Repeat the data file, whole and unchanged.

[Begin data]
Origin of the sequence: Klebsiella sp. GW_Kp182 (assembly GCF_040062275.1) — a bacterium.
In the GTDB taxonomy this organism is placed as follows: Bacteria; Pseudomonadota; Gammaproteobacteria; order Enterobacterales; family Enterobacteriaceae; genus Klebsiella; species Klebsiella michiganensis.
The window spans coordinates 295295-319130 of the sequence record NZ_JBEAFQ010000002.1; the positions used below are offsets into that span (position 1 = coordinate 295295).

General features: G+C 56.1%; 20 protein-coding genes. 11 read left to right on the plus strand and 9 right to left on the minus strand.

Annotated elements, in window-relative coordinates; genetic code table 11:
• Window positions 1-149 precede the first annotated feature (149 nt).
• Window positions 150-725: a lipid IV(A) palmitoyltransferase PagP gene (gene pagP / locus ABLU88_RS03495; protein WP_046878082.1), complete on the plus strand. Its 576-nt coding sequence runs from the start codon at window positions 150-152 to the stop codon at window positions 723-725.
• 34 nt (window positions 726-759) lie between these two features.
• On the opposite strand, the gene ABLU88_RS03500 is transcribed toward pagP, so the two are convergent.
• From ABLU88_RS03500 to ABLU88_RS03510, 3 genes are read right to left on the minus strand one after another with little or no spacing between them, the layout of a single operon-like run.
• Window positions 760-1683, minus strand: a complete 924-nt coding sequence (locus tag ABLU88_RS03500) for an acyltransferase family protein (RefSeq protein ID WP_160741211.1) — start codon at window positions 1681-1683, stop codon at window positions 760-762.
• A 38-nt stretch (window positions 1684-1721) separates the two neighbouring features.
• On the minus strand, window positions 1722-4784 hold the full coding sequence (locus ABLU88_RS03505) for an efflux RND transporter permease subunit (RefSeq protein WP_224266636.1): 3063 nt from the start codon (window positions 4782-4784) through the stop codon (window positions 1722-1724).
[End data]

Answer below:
Origin of the sequence: Klebsiella sp. GW_Kp182 (assembly GCF_040062275.1) — a bacterium.
In the GTDB taxonomy this organism is placed as follows: Bacteria; Pseudomonadota; Gammaproteobacteria; order Enterobacterales; family Enterobacteriaceae; genus Klebsiella; species Klebsiella michiganensis.
The window spans coordinates 295295-319130 of the sequence record NZ_JBEAFQ010000002.1; the positions used below are offsets into that span (position 1 = coordinate 295295).

General features: G+C 56.1%; 20 protein-coding genes. 11 read left to right on the plus strand and 9 right to left on the minus strand.

Annotated elements, in window-relative coordinates; genetic code table 11:
• Window positions 1-149 precede the first annotated feature (149 nt).
• Window positions 150-725: a lipid IV(A) palmitoyltransferase PagP gene (gene pagP / locus ABLU88_RS03495; protein WP_046878082.1), complete on the plus strand. Its 576-nt coding sequence runs from the start codon at window positions 150-152 to the stop codon at window positions 723-725.
• 34 nt (window positions 726-759) lie between these two features.
• On the opposite strand, the gene ABLU88_RS03500 is transcribed toward pagP, so the two are convergent.
• From ABLU88_RS03500 to ABLU88_RS03510, 3 genes are read right to left on the minus strand one after another with little or no spacing between them, the layout of a single operon-like run.
• Window positions 760-1683, minus strand: a complete 924-nt coding sequence (locus tag ABLU88_RS03500) for an acyltransferase family protein (RefSeq protein ID WP_160741211.1) — start codon at window positions 1681-1683, stop codon at window positions 760-762.
• A 38-nt stretch (window positions 1684-1721) separates the two neighbouring features.
• On the minus strand, window positions 1722-4784 hold the full coding sequence (locus ABLU88_RS03505) for an efflux RND transporter permease subunit (RefSeq protein WP_224266636.1): 3063 nt from the start codon (window positions 4782-4784) through the stop codon (window positions 1722-1724).